World Library  
Flag as Inappropriate
Email this Article

Mark Riley (journalist)

Article Id: WHEBN0007723680
Reproduction Date:

Title: Mark Riley (journalist)  
Author: World Heritage Encyclopedia
Language: English
Subject: Mark Riley, Australian television journalists, ATN, Weekend Sunrise, Biographies of living persons/Noticeboard/Archive226
Publisher: World Heritage Encyclopedia

Mark Riley (journalist)

Mark Riley is an Australian journalist, who is chief political reporter for Seven News based in Canberra.[1]


Riley started his journalism career in 1979 at The Newcastle Herald,[2] where he covered topics including the 1989 Newcastle earthquake and the murder of Leigh Leigh.

Mark moved to The Sydney Morning Herald, where he worked in politics. In 1998, Riley was appointed New York correspondent for the Sydney Morning Herald and for Melbourne's The Age.[3]

Riley jointly won a Walkley Award in 1999 for his part in the SMH team's coverage of East Timor's independence.[4] Riley provided many reports for both newspapers on the 11 September terrorist attacks.[3] Returning to Australia in 2002, Riley became the Sydney Morning Herald's Chief Political Correspondent. In this position he provided commentary from Parliament House.[2]

In 2004, Mark joined the Seven Network and was appointed political editor for Seven News. Riley regularly provides live commentary on Sunrise and various Seven News bulletins.

His journalistic approach came under fire in 2011, when he was accused of "ambushing" the then Leader of the Opposition Tony Abbott.[5]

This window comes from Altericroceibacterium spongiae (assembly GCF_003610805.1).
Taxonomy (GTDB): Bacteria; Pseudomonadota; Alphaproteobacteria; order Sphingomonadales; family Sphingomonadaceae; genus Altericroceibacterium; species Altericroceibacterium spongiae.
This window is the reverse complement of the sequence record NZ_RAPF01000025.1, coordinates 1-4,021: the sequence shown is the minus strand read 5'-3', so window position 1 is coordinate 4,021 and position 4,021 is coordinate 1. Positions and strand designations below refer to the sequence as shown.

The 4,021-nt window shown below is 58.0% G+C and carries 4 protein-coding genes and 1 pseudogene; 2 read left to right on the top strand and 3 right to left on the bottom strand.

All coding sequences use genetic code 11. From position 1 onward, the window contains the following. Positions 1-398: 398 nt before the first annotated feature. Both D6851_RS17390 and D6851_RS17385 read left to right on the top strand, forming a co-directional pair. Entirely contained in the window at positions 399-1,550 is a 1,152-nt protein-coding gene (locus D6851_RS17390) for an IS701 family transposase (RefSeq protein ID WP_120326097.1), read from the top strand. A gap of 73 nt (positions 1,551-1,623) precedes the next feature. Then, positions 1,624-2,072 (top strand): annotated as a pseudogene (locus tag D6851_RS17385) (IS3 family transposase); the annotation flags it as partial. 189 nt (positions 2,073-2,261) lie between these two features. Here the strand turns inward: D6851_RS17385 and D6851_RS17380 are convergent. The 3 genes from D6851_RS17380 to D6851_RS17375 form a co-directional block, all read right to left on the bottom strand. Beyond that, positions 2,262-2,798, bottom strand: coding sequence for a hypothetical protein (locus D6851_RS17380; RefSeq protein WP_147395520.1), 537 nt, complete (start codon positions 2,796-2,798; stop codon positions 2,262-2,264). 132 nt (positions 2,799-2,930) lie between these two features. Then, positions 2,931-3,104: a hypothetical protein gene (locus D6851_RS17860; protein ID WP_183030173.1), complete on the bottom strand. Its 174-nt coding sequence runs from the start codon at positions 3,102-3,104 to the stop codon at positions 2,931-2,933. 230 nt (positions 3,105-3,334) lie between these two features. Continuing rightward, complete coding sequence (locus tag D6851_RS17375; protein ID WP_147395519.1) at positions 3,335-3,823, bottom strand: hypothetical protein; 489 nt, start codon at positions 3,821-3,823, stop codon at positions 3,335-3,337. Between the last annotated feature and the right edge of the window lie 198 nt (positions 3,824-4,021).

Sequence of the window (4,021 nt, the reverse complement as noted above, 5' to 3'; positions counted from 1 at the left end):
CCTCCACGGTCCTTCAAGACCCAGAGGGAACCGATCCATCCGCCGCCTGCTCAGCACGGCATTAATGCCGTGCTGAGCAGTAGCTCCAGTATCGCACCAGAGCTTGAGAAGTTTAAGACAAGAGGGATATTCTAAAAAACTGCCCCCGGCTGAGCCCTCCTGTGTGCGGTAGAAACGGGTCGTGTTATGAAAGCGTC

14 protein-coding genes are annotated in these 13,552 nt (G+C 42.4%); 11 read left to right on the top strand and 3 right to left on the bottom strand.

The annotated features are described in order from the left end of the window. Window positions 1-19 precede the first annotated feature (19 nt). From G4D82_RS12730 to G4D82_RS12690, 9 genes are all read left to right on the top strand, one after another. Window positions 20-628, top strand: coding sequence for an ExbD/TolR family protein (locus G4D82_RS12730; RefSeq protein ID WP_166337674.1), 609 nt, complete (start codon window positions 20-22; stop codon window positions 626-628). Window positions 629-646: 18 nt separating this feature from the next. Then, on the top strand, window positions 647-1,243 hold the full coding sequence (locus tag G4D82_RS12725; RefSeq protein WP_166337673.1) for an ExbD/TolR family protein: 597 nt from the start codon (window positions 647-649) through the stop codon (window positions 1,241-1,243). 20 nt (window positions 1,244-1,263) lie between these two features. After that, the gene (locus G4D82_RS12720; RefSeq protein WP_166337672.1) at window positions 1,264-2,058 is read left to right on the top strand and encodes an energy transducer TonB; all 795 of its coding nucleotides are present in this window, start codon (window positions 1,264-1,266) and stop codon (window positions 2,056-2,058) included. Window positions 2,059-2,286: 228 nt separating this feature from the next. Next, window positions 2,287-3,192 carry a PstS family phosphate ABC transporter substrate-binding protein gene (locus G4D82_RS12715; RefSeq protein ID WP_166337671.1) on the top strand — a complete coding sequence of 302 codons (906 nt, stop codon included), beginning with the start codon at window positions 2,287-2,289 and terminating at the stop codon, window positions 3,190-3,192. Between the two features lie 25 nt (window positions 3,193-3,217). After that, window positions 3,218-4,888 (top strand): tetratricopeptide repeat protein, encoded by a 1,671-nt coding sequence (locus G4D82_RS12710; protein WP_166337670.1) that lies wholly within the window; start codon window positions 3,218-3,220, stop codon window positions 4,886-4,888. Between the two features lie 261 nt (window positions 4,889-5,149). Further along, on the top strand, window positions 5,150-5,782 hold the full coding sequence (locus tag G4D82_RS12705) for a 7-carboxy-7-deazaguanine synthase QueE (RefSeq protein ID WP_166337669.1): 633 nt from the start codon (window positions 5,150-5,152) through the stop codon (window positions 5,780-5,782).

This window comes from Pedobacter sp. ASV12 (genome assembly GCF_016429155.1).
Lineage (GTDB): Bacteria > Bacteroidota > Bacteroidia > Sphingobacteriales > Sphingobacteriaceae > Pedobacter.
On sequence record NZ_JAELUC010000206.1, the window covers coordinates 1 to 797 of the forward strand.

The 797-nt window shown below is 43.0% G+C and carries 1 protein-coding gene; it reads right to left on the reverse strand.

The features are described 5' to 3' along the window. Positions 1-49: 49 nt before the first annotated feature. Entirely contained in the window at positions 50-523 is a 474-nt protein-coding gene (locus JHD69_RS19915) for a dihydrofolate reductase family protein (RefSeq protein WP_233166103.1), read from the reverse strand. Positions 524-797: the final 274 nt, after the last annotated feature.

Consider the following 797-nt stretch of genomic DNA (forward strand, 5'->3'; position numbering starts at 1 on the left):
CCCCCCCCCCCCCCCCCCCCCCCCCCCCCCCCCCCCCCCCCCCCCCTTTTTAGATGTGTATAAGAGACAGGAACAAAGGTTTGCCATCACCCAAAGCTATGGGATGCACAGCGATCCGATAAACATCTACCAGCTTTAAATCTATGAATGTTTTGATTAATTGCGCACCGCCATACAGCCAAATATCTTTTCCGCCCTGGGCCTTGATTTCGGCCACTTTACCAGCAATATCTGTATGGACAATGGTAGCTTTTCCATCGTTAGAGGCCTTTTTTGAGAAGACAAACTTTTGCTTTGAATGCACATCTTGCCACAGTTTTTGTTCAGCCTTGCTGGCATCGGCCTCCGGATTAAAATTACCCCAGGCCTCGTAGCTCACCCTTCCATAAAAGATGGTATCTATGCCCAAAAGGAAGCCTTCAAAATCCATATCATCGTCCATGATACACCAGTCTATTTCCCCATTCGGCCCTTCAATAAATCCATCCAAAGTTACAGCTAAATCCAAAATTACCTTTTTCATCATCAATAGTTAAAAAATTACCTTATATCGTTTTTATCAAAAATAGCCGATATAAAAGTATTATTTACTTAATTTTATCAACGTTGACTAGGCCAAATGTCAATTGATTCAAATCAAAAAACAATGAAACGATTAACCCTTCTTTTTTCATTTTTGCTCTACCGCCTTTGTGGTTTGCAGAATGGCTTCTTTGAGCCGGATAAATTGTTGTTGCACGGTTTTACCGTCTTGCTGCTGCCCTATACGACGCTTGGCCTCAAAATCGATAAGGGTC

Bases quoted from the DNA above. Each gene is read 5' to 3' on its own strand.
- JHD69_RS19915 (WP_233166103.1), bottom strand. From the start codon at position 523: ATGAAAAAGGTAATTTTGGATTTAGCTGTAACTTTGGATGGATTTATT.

Personal life

Mark is married to social commentator Suzanne Mostyn and they have two children.


  1. ^ Meade, Amanda: Poll shapes up as battle of TV journos, The Australian, 26 July 2010.
  2. ^ a b Overington, Caroline: Ten questions: Mark Reilly, The Australian, 2 August 2010.
  3. ^ a b Riley, Mark; Alcorn, Gay (2001). "September 11: The Terrorists and the Towers". Best Australian Essays (Black Inc.) 2001. 
  4. ^ Kirkpatrick, Rod: News media chronicle, July 1999 to June 2000, Australian Studies in Journalism, 9: 2000.
  5. ^ "Reporter denies Abbott 'ambush' amid anger over Digger remark". The Sydney Morning Herald. 9 February 2011. Retrieved 25 February 2015. 
This article was sourced from Creative Commons Attribution-ShareAlike License; additional terms may apply. World Heritage Encyclopedia content is assembled from numerous content providers, Open Access Publishing, and in compliance with The Fair Access to Science and Technology Research Act (FASTR), Wikimedia Foundation, Inc., Public Library of Science, The Encyclopedia of Life, Open Book Publishers (OBP), PubMed, U.S. National Library of Medicine, National Center for Biotechnology Information, U.S. National Library of Medicine, National Institutes of Health (NIH), U.S. Department of Health & Human Services, and, which sources content from all federal, state, local, tribal, and territorial government publication portals (.gov, .mil, .edu). Funding for and content contributors is made possible from the U.S. Congress, E-Government Act of 2002.
Crowd sourced content that is contributed to World Heritage Encyclopedia is peer reviewed and edited by our editorial staff to ensure quality scholarly research articles.
By using this site, you agree to the Terms of Use and Privacy Policy. World Heritage Encyclopedia™ is a registered trademark of the World Public Library Association, a non-profit organization.

Copyright © World Library Foundation. All rights reserved. eBooks from Project Gutenberg are sponsored by the World Library Foundation,
a 501c(4) Member's Support Non-Profit Organization, and is NOT affiliated with any governmental agency or department.